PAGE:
Kobe Bryant, the NBA’s best player in the mid 2000’s, was signed to two incredibly ridiculous deals, and both coming in the waning years of his career. Bryant has earned more than $20 million in each of the last seven seasons, and in the last two years, he made almost $54 million for playing in 41 games. To put that into perspective, Bryant played just 1384 minutes, and earned $38,983 for every minute on the court. L.A. claims they’re paying Bryant this money out of respect, but its clearly the reason they’re in the ground in terms of the talent they have on board. Don’t expect the purple and gold part of L.A.’s basketball team to succeed anytime soon.
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4. Steve Nash – 3 Years, $27.8 Million
Nash was involved in a sign-and-trade deal that sent him from Phoenix to the Lakersto play alongside Kobe Bryant. Or at least, that was the plan. Nash played 50 games his first season, 15 games his second, and none in what would be his final season in 2014-15 due to recurring nerve damage. Nash ended up playing 65 out of a possible 246 games for the Lakers. Phoenix was the obvious winner in this one, as they were able to rid themselves of Nash just as the injury bug hit him time and time again.
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3. JaVale McGee: 4 Years, $44 Million
This one just blows everyone’s mind. McGee, who has probably made more Shaqtin’ A Fool appearances than made field goals over the last couple of years, was given a four year deal that paid him $11 million for each year! McGee played just 28 games in his last two years. He’s always had low basketball IQ and never seems focused on basketball. Sad to say it, but its a shame he wasted his 7 foot frame with a 7’6″ wingspan.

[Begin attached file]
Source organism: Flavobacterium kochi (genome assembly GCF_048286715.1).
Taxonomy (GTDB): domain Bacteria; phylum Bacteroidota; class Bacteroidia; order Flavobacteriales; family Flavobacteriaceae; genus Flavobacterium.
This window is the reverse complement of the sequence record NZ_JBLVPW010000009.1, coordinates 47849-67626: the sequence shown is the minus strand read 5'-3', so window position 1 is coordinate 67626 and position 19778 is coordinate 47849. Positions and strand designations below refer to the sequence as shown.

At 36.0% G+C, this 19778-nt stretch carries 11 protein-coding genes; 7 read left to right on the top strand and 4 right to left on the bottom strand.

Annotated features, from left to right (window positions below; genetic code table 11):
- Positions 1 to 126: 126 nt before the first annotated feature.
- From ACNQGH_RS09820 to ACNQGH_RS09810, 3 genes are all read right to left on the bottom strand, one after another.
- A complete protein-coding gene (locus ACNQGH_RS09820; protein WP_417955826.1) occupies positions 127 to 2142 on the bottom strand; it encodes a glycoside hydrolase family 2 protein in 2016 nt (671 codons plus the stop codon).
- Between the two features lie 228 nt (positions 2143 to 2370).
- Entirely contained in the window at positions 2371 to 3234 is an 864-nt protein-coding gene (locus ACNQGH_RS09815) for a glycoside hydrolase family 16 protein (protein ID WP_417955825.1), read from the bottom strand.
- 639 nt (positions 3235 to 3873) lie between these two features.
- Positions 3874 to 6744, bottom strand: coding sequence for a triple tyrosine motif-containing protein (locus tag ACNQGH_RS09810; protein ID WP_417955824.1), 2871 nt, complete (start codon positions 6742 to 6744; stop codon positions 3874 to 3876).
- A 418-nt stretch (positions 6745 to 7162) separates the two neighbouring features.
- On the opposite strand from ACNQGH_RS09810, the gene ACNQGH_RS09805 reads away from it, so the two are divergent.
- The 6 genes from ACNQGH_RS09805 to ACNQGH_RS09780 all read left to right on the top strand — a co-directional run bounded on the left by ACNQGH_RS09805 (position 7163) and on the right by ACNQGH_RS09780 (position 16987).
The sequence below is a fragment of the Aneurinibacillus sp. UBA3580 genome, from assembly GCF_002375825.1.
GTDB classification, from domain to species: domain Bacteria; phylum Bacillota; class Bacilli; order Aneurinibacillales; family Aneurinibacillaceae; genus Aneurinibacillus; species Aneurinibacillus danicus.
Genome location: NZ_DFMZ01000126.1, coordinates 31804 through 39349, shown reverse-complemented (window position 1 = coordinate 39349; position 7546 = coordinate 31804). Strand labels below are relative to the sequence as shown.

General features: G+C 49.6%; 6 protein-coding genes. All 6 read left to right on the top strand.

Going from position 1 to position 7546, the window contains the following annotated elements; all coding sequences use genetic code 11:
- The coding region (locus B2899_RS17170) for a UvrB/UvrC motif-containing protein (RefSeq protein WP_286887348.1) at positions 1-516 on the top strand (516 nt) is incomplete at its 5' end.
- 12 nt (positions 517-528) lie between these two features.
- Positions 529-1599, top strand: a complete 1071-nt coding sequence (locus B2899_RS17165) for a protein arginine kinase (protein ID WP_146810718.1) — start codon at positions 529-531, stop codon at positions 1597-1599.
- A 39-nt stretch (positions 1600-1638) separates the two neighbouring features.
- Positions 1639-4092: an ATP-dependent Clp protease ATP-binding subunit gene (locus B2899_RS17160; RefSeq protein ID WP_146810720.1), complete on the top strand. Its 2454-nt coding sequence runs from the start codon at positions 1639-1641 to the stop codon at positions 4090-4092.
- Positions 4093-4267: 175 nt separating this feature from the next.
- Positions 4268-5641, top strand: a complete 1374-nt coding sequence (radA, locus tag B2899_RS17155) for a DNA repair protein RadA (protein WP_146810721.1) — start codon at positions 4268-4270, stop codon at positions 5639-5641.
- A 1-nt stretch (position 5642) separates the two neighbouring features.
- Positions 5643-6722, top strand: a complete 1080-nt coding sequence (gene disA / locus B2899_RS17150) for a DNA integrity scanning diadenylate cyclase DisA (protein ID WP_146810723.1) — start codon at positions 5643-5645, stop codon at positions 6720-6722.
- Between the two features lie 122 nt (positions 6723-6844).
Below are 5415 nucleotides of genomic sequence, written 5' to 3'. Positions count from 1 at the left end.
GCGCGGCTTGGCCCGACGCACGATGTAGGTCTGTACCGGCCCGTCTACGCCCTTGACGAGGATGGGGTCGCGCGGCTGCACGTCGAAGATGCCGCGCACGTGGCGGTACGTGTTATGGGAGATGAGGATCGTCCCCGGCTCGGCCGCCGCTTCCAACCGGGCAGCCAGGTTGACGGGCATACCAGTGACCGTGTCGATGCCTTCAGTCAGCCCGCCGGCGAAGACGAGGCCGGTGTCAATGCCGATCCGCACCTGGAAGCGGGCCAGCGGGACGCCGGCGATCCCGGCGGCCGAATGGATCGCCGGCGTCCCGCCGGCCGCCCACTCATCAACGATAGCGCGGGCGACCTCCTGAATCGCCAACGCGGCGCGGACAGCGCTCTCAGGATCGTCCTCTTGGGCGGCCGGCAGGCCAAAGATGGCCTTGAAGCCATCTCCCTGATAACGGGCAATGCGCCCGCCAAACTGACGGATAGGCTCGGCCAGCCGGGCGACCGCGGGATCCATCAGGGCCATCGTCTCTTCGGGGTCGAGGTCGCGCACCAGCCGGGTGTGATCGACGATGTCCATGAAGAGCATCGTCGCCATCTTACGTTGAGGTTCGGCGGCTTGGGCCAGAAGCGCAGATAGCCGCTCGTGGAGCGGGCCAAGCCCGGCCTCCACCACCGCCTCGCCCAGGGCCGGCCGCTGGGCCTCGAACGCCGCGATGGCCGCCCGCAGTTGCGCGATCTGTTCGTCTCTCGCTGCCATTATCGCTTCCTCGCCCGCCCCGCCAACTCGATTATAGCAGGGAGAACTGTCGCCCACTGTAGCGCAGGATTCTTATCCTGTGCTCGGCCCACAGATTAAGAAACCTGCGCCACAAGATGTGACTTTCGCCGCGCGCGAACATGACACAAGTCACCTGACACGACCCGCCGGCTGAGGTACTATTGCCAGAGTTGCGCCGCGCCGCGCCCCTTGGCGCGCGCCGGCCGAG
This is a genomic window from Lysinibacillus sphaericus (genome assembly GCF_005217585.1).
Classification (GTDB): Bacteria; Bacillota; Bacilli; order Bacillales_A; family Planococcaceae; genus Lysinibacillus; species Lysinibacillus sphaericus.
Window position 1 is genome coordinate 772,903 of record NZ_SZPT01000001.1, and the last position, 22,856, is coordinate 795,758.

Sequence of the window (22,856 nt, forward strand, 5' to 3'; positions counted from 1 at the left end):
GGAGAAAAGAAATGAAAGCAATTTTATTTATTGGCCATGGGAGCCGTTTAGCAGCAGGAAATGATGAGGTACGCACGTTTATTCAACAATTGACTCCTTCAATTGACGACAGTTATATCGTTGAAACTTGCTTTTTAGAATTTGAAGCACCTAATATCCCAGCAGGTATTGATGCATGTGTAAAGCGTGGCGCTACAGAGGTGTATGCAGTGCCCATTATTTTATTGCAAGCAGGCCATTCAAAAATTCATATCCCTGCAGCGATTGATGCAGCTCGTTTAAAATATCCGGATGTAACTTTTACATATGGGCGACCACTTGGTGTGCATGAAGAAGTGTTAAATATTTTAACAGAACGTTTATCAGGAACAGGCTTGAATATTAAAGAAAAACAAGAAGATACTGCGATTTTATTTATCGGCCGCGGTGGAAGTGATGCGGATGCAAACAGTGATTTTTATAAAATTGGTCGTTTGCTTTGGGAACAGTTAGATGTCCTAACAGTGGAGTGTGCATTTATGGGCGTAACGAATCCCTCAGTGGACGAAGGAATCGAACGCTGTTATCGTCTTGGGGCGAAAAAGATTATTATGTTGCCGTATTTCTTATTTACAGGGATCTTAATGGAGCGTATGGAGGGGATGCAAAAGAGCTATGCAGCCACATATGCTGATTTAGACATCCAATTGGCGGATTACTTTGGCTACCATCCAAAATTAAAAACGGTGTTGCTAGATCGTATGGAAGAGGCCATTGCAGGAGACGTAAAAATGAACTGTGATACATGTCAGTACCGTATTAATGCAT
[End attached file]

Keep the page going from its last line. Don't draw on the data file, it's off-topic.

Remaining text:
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2. Larry Sanders: 4 Years, $44 Million
Sanders showed potential when he averaged 9.8 points, 9.5 rebounds, and 2.8 blocks in just 27 minutes a game. Milwaukee rewarded him with a nice contract of about $11 million a year for four years. But Sanders hit roadblock after roadblock, whether it was substance abuse to on court issues, Sanders could never stay on the court long enough to convince people he was worth the contract. When Sanders said he longer wanted to play basketball due to his issues with anxiety and depression, the team and Sanders agreed to a buyout that saw Sanders receive just under $2 million for the next seven years rather than $11 million every year through the summer of 2018.
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1. Gilbert Arenas – 6 Years, $111 Million
Gilbert Arenas was poised to become one of the NBA’s deadliest scoring point guard ever. He could almost be compared to Stephen Curry and how he shoots now. Arenas had unlimited range, which fit into his clutch shooting abilities. Arenas dealt with numerous off-court issues, but in December 2009, Javaris Crittenton and Arenas were involved in a locker room confrontation that involved guns. On January 25, 2010, Crittenton pleaded guilty and was given a year of probation on a misdemeanor gun possession charge stemming from this incident. Both Crittenton and Arenas were suspended just days later for the rest of the season.
Eventually, Arenas was traded for Orlando’s Rashard Lewis, but was waived at the end of the season. He tried to make a comeback by signing with the Memphis Grizzlies, but that failed as well.